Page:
Tag Archives: climate disruption

The 2012 Colorado wildfires were predicted; now, understanding why they’re happening

The national media and much of America is watching the Colorado wildfire drama in rapt, apocalyptic fascination. For those who are just now recognizing the scope of the disaster, S&R has been writing about this (and predicting it) for some time now. If you’d like to better understand the causes of the explosion of wildfires in the summer of 2012, here’s a quick set of links to  get you caught up.

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Why is Colorado on fire? Climate effects aren’t always as obvious as the weather…

Colorado’s massive High Park fire has jumped the Poudre River and is beginning to menace Fort Collins in earnest. This is very bad news. Some experts fear the blaze won’t be contained before fall and if you live anywhere to the east of it you’re probably quite worried, and for good reason. You might well be concerned if you live south or west, too.

Back in March, Tom Yulsman of the University of Colorado’s Center for Environmental Journalism warned us that this could happen. Continue reading Why is Colorado on fire? Climate effects aren’t always as obvious as the weather…

S&R and the marketplace of ideas: yes, Dorothy, sometimes people disagree…in public, even!

Earlier this morning Chris offered up a post entitled “Why are environmentalists missing a mild-weather opportunity?” It raises a pragmatic point about how the climate “debate” plays out in the public sphere and is well worth a read. Go ahead – I’ll wait.

Predictably – and by “predictably,” I mean that last night I e-mailed our climate guru, Brian Angliss, and said “when Chris’s post lands, here’s what’s going to happen,” and it has played out as though I had scripted it; the denialists have jumped on the post in an attempt to cast Chris and the rest of the S&R staff as “hypocrites.” One prominent anti-science type wants you to believe that the message is “we know weather isn’t climate, but let’s lie to people anyway!”

Like I say, as predicted.

The truth is that Chris’s post is part of a larger context. Continue reading S&R and the marketplace of ideas: yes, Dorothy, sometimes people disagree…in public, even!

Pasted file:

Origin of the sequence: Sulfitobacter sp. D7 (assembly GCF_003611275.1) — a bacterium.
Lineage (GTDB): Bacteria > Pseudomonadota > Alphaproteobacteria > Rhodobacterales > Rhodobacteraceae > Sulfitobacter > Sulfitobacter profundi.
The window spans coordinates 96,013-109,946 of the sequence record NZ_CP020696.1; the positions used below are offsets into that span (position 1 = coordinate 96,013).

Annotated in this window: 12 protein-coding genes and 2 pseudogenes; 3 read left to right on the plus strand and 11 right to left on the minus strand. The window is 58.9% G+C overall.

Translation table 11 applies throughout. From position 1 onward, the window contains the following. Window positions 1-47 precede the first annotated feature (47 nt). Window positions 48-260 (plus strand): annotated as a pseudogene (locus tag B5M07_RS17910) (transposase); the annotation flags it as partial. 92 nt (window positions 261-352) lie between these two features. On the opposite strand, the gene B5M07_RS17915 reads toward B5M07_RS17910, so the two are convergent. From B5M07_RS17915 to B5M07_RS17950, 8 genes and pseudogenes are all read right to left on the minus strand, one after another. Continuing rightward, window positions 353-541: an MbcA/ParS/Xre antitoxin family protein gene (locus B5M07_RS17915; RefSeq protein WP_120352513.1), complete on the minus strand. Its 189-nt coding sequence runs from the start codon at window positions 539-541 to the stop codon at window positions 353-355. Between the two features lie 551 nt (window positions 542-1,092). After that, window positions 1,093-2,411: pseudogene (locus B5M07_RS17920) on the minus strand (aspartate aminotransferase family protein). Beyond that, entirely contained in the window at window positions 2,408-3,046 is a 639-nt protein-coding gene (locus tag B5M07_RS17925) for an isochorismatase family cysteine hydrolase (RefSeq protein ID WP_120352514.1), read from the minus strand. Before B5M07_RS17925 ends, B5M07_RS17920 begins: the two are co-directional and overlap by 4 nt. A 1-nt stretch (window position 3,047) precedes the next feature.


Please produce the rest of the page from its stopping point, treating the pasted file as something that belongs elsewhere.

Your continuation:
Fuckem’s Razor and the solution to the climate question

I’ve been thinking about how modern society explains various phenomena, everything from simple everyday questions to the grand complexities that vex the lay thinker’s ability to make sense of a confusing world. More and more, it’s become clear that we’re relying on Fuckem’s Razor, the little-known Medieval principle of implausibility. I’d like to take a moment to explain this theory for those who haven’t encountered it before.

Wait, you say – don’t you mean Occam’s Razor?

No, but thanks for raising that. Occam’s Razor, in Newton’s formulation, says that “We are to admit no more causes of natural things than such as are both true and sufficient to explain their appearances.” Put more directly, this means that when trying to understand things, the simplest explanation is usually the right one. Occam’s Razor is credited to 14th century logician and Franciscan friar William of Ockham. Continue reading Fuckem’s Razor and the solution to the climate question

Skepticism vs. Denialism and how to tell the difference

I suppose, as a general rule, the human animal is built to prefer knowing to not knowing, but I have been struck over the course of the past decade or so at how much worse our society has gotten at tolerating uncertainty. It’s as if having to say “I don’t know” triggers some kind of DNA-level existential crisis that the contemporary mind simply cannot abide.

Perhaps this is to expected in a culture that’s more concerned with “faith” than knowledge, reason, education and science, but even our extremely religious history fails to explain the pathological need for certainty that has come to define too much of American life. Perhaps it’s due to fear. America is currently being slapped about by one hell of a perfect storm, after all: Continue reading Skepticism vs. Denialism and how to tell the difference

Predicting the 21st Century: Nostraslammy’s ten-year review

Ten years ago, at the turn of the millennium, Nostraslammy took a stab at predicting the 21st Century, with a promise to check back every ten years to see how the prognostications were turning out. Odds are good I won’t be able to do a review every ten years until 2100, but I figure I’m probably good through 2030, at least, barring some unforeseen calamity. And if you’re Nostraslammy, what’s this “unforeseen” thing, anyway?

Let’s see how our 22 articles of foresight are holding up, one at a time.

1: Researchers will develop either a vaccine or a cure for AIDS by 2020. However, it will be expensive enough that the disease will plague the poor long after it has become a non-issue for the rich and middle classes (although this is one case where political leaders might fund free treatment programs). The end of AIDS will trigger a sexual revolution that will compare to or exceed that of the 1960s and 1970s (unless another deadly sexually-transmitted disease evolves, which is certainly a possibility). Continue reading Predicting the 21st Century: Nostraslammy’s ten-year review